The literature on nonprofit management has embraced the concept of “accountability” to target urgent challenges related to NGO probity and integrity, and there have been attempts in the literature to use rational-choice-based governance approaches to solve them. Although the existing principal–agent frameworks provide important insights, they are limited to the analysis of financial relationships between NGOs and donors. We contribute to the literature in developing a comprehensive rational-choice-based governance approach to analyze all stakeholder relationships of NGOs. Applying the research program of ordonomics, we unpack two fundamental interaction problems: (a) the “stakeholder dilemma” between the NGO and a single accountability holder as a one-sided social dilemma and (b) the “competition dilemma” among rival NGOs as a many-sided social dilemma. We show that improving NGO accountability in relation to intended beneficiaries, peer organizations, and the general public also requires identifying the underlying governance problem as a competition dilemma focusing on collective self-regulation as a solution.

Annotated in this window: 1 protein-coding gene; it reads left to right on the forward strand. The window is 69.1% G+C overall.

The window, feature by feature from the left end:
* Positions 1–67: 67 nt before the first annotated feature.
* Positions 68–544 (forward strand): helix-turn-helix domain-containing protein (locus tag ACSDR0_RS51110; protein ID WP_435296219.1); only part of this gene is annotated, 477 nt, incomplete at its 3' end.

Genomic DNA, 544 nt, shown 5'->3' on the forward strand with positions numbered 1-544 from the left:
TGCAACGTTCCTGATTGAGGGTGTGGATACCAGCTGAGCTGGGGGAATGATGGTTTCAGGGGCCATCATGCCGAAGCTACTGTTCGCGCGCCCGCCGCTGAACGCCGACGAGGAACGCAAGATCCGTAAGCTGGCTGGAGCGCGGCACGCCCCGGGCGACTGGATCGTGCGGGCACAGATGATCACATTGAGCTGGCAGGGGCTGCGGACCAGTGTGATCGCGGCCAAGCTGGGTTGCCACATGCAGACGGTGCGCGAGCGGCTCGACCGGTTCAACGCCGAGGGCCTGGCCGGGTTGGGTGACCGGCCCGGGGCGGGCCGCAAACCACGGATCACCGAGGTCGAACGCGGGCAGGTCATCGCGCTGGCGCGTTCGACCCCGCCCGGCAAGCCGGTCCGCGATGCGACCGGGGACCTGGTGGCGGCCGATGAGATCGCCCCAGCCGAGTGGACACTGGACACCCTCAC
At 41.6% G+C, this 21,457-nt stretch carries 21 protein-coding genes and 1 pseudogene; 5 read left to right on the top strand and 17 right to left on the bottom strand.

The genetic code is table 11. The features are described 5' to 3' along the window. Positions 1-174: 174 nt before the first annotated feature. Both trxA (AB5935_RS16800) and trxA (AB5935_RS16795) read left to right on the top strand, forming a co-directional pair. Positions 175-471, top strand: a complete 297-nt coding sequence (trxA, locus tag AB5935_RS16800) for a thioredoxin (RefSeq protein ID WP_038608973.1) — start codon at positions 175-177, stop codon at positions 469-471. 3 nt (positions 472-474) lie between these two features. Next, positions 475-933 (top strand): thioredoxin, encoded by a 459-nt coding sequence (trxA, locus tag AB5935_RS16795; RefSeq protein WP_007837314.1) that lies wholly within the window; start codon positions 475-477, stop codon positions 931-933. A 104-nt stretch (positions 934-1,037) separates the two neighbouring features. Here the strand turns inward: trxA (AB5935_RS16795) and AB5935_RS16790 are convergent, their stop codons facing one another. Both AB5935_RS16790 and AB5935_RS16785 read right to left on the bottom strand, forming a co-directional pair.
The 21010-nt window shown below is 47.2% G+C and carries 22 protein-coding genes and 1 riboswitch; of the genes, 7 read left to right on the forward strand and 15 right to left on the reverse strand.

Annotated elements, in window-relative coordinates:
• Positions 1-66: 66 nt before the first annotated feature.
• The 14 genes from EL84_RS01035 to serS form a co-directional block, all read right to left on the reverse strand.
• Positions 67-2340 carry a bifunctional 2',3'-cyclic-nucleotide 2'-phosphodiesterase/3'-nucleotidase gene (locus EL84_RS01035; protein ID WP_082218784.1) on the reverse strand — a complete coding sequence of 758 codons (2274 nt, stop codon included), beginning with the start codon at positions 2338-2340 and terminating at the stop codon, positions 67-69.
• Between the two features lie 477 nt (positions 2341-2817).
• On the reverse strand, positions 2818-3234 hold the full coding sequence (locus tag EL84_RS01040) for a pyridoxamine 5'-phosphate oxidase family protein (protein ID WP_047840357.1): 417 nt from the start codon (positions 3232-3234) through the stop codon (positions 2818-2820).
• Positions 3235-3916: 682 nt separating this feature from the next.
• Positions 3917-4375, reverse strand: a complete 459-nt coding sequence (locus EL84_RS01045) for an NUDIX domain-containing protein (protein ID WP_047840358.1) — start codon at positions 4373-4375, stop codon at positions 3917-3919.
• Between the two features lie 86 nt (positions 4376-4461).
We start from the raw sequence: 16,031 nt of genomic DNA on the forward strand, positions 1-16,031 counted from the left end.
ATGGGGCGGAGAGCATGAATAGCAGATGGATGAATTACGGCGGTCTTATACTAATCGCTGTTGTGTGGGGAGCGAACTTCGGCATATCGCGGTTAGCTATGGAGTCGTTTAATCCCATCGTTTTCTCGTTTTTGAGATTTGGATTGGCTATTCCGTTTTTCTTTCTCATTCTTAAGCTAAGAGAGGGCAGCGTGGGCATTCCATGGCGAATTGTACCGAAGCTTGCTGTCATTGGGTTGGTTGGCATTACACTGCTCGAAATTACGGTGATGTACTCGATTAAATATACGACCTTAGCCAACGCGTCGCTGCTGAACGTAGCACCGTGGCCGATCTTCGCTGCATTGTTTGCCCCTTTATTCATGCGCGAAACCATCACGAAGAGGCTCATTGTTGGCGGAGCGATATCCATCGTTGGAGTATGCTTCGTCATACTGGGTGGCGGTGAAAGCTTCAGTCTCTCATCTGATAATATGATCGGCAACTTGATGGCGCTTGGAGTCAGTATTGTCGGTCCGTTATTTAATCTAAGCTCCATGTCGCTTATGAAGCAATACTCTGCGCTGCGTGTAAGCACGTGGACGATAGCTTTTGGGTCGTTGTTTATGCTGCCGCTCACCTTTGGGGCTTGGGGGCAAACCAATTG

- NGO accountability
- Social dilemma analysis